Nonconforming & Conforming

Regular readers will know of my virile Protestantism. They may therefore be a little bemused to learn that I spent some time last week switching the altar cloths, hangings and associated paraphernalia at St Andrew’s episcopal church, in Banff. Episcopal is what Scots call their version of Anglicanism and it seems to be universally Catholic in its manner of worship. I was visiting my old university tutor who lives up there. We both love church history, but alas, before we could go out for the afternoon, we had to honour his church cleaning commitment. I was responsible for replacing the white of Whitsun with the green of Ordinary time. Although I would normally disdain such 'rags of Rome', I will confess to some satisfaction at having successfully completed the job. I dare say my fellow worshippers at Aberdeen’s Free Presbyterian Church would not have approved.

The Scottish Episcopal Church is far too 'high' in my estimation. St Andrew’s has several statues of Mary and some questionable paintings of Jesus. In a culture saturated by Presbyterianism, those northern Anglicans emphasised their distinctiveness by ‘going high’. Conversely, Irish Anglicans of the Church of Ireland, in response to an overwhelmingly Roman Catholic context, became rather 'low church' and were traditionally evangelical. It is interesting to think that our churches often seem to reflect negatively the religious landscape in which they develop. Congregationalism was a protest against powerful bishops and a state church in which all and sundry were deemed members. Early Methodist services were characterised by lusty singing and ‘enthusiasm’, providing a contrast with the state church’s staid and dry prayerbook recitation. Most of the churches around us today are charismatic or pseudo-charismatic, which is why perhaps we have swung the other way. While claiming to be faithful to the scriptures, we cannot get away from the fact that we are also influenced- positively and negatively- by our theological and ecclesial surroundings.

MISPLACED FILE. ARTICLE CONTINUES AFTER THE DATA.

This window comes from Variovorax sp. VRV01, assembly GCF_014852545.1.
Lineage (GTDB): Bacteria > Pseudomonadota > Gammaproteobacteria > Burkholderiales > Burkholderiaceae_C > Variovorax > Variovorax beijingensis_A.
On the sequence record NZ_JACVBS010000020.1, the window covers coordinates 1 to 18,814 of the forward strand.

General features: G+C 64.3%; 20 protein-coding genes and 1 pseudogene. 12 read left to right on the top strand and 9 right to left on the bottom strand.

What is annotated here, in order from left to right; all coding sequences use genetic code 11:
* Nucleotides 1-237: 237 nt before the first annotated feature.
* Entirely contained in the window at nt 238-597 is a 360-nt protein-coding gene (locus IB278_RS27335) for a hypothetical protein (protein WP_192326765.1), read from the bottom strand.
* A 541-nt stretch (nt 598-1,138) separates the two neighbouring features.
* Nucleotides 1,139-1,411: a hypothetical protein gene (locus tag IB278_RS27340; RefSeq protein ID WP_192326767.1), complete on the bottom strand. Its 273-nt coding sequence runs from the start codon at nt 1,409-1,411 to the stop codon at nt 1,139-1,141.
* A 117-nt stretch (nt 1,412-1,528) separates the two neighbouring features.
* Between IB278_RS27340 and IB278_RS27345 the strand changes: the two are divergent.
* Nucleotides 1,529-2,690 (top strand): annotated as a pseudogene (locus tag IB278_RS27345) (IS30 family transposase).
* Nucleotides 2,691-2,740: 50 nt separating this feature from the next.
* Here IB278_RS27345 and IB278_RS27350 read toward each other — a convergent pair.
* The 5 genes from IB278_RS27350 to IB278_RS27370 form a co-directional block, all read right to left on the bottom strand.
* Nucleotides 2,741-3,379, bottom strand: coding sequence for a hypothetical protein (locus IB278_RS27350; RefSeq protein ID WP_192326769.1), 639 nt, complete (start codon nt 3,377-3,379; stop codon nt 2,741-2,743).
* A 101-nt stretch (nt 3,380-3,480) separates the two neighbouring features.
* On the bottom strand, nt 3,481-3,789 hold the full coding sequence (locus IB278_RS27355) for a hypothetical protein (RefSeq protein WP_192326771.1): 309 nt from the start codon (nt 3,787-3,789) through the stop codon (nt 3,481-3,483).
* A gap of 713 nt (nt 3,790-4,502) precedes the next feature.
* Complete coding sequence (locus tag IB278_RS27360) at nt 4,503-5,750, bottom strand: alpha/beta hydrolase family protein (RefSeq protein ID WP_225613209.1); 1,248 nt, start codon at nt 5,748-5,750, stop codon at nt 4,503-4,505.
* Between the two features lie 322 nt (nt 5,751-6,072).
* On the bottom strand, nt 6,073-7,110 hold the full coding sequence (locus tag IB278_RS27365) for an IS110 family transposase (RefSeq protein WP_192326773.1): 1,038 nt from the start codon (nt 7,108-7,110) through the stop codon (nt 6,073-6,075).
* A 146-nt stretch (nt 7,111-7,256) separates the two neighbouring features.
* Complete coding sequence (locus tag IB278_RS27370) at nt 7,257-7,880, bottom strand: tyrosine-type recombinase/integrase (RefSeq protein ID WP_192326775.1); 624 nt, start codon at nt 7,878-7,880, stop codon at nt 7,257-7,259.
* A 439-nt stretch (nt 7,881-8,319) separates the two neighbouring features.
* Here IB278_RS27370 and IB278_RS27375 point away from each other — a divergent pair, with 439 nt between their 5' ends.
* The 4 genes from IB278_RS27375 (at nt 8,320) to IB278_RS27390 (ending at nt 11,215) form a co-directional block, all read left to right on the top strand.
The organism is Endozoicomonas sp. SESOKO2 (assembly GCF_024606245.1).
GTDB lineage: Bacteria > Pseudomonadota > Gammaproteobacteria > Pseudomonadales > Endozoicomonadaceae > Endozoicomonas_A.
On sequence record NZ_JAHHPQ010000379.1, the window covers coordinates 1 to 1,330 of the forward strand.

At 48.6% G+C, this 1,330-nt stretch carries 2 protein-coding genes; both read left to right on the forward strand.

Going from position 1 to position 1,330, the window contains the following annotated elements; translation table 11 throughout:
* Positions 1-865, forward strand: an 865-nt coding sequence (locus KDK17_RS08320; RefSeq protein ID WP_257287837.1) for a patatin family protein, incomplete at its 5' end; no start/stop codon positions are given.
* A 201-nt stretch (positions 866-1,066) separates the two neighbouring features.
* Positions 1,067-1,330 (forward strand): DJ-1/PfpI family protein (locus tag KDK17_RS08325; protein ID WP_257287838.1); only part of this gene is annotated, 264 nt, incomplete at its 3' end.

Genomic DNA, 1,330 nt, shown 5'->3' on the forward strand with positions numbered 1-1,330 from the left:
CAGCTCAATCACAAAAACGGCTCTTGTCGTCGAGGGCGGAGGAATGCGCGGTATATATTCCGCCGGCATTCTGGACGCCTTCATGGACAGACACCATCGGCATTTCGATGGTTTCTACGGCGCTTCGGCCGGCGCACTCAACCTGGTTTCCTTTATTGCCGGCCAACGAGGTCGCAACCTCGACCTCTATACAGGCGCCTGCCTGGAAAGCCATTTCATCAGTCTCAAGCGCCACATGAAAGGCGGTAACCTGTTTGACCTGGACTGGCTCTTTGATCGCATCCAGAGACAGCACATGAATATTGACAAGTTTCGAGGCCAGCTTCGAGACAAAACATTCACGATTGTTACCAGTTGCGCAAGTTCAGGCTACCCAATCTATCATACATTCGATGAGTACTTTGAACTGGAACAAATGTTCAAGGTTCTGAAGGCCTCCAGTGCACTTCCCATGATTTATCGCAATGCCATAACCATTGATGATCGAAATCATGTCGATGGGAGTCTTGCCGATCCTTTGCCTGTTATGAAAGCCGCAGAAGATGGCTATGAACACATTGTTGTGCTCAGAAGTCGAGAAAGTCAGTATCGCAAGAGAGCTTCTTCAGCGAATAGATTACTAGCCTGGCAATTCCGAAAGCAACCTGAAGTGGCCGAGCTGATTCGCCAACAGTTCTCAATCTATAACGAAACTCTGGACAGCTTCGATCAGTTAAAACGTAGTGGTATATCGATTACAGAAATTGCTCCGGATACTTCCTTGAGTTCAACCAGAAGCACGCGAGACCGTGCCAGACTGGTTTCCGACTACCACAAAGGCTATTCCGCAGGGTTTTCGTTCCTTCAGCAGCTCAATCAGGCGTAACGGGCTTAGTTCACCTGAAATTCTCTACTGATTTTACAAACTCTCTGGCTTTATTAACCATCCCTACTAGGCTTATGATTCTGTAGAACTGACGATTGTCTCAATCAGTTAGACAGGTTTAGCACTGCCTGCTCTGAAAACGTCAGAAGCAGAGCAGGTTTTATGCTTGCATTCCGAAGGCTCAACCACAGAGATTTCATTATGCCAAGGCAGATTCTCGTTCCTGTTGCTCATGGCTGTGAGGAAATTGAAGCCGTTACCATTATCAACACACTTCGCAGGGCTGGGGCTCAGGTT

Each generation of Christian is called to go against the flow, to make a stand, to be different. Although this may express itself in various ways, we must always seek to faithful to Christ. As well as not conforming to our surroundings, may we more fully conform to Him.

For whom He foreknew, He also predestined to be conformed to the image of His Son, that He might be the firstborn among many brethren.

Romans 8:29, NKJV.